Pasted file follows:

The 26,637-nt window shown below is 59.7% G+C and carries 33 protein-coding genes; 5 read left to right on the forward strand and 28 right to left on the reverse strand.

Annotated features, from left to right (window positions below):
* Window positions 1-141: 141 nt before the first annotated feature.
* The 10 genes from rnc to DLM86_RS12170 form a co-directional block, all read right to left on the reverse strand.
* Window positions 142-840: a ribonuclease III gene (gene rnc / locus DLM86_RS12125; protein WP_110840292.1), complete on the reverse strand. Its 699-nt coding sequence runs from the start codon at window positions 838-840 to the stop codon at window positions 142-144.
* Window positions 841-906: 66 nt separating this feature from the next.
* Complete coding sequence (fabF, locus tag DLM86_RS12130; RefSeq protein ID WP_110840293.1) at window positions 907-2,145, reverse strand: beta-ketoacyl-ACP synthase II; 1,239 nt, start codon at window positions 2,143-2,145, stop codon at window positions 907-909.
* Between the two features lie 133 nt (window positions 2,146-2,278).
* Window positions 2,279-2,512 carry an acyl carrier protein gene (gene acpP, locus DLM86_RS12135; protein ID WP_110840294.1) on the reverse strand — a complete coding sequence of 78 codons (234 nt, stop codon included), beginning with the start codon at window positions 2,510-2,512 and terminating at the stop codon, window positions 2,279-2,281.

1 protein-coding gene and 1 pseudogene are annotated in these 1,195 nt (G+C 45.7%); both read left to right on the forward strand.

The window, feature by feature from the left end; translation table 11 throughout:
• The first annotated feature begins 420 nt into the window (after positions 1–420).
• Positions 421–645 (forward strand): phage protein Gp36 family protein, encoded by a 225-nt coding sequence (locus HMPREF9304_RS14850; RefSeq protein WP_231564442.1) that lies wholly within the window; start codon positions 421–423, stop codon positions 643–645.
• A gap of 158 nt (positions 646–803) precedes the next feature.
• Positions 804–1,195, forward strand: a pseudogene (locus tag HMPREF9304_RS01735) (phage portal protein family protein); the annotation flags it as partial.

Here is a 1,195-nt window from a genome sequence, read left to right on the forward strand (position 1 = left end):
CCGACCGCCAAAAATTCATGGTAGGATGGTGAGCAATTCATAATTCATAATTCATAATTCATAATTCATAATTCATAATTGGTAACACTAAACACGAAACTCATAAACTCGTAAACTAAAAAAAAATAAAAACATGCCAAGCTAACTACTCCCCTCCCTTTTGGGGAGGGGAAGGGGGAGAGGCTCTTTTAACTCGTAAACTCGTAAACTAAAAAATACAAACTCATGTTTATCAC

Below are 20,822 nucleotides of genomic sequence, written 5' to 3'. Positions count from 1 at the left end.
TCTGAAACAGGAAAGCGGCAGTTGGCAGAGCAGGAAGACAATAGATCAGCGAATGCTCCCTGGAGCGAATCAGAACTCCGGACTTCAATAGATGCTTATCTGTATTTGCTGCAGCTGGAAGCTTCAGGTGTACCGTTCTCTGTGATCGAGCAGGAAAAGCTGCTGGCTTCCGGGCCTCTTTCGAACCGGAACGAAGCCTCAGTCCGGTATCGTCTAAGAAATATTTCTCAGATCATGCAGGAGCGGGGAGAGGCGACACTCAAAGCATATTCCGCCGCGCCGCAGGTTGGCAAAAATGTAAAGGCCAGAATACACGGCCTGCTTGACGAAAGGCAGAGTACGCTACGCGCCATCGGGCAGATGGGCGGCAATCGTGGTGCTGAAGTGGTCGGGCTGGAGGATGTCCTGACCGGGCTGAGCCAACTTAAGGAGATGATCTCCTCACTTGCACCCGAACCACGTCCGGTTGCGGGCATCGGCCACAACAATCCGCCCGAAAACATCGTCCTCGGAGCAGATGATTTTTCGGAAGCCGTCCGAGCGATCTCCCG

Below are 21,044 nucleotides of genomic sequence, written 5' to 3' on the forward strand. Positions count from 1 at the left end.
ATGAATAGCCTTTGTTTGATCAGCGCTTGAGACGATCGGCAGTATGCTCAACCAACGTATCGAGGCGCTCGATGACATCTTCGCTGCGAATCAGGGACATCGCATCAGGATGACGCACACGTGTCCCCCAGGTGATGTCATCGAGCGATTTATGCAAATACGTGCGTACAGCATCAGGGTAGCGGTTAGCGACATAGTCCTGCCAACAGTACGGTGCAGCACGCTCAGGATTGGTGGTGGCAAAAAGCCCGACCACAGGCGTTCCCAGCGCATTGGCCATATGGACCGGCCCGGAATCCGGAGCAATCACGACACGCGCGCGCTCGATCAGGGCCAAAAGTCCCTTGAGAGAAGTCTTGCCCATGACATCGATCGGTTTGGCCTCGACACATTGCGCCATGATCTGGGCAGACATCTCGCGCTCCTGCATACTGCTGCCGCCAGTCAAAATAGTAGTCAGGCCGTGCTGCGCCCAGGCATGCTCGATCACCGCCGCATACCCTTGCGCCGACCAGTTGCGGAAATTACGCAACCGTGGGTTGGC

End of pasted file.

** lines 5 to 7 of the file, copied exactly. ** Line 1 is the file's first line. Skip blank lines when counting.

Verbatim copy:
* Window positions 142-840: a ribonuclease III gene (gene rnc / locus DLM86_RS12125; protein WP_110840292.1), complete on the reverse strand. Its 699-nt coding sequence runs from the start codon at window positions 838-840 to the stop codon at window positions 142-144.
* Window positions 841-906: 66 nt separating this feature from the next.
* Complete coding sequence (fabF, locus tag DLM86_RS12130; RefSeq protein ID WP_110840293.1) at window positions 907-2,145, reverse strand: beta-ketoacyl-ACP synthase II; 1,239 nt, start codon at window positions 2,143-2,145, stop codon at window positions 907-909.